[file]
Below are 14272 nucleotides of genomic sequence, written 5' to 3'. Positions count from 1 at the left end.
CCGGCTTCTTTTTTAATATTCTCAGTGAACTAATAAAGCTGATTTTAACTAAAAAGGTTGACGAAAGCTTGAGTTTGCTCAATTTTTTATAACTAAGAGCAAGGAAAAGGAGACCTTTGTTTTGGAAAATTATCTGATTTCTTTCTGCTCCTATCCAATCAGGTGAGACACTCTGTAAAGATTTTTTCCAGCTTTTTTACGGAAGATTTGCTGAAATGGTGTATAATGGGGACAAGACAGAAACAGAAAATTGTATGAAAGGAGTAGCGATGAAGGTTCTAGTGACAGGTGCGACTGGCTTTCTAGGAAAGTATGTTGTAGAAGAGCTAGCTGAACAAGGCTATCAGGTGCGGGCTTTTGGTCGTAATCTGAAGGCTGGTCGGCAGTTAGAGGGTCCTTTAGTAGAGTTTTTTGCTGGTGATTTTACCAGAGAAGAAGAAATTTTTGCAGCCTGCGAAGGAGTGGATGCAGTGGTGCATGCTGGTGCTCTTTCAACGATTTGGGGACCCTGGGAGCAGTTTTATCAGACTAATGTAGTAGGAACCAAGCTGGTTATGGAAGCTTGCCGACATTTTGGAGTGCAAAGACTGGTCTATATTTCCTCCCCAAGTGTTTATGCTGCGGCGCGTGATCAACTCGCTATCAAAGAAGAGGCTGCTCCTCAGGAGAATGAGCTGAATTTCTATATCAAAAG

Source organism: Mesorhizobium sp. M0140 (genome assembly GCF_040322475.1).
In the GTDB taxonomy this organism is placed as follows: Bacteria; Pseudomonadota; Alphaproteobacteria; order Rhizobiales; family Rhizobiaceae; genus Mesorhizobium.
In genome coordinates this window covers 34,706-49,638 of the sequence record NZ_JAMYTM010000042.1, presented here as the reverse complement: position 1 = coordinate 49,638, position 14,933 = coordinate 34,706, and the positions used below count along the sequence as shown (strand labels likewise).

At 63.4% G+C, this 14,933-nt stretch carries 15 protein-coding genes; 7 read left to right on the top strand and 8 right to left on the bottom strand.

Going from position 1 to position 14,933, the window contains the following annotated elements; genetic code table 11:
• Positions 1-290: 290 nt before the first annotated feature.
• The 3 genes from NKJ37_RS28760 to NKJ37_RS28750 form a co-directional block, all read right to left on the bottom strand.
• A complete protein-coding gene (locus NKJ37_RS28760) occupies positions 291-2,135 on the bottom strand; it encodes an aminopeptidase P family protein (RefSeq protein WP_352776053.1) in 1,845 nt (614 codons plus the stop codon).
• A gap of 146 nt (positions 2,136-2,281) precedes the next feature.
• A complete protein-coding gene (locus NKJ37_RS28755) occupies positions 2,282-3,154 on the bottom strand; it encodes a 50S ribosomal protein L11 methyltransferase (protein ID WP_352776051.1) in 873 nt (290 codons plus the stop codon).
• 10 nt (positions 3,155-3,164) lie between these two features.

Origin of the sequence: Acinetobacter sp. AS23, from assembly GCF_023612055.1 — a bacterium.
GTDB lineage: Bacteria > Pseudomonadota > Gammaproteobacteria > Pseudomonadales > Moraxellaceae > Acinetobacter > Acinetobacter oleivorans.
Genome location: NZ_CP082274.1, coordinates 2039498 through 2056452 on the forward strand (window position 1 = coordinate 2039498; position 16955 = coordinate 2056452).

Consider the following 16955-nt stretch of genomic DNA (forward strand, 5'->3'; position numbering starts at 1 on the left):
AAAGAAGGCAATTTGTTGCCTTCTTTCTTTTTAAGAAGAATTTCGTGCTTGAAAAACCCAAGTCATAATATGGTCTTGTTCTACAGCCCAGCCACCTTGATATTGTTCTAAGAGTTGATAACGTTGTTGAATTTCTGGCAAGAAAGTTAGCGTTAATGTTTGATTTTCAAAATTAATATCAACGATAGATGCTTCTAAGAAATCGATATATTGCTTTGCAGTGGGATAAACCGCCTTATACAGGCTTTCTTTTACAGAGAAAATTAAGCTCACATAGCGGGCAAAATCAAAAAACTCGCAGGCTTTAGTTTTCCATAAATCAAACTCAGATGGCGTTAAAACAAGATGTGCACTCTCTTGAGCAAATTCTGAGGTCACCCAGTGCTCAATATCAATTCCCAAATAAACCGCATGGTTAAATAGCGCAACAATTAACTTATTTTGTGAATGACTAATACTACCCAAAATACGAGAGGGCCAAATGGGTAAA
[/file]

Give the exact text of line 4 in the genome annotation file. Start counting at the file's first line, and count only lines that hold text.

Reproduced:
In the GTDB taxonomy this organism is placed as follows: Bacteria; Pseudomonadota; Alphaproteobacteria; order Rhizobiales; family Rhizobiaceae; genus Mesorhizobium.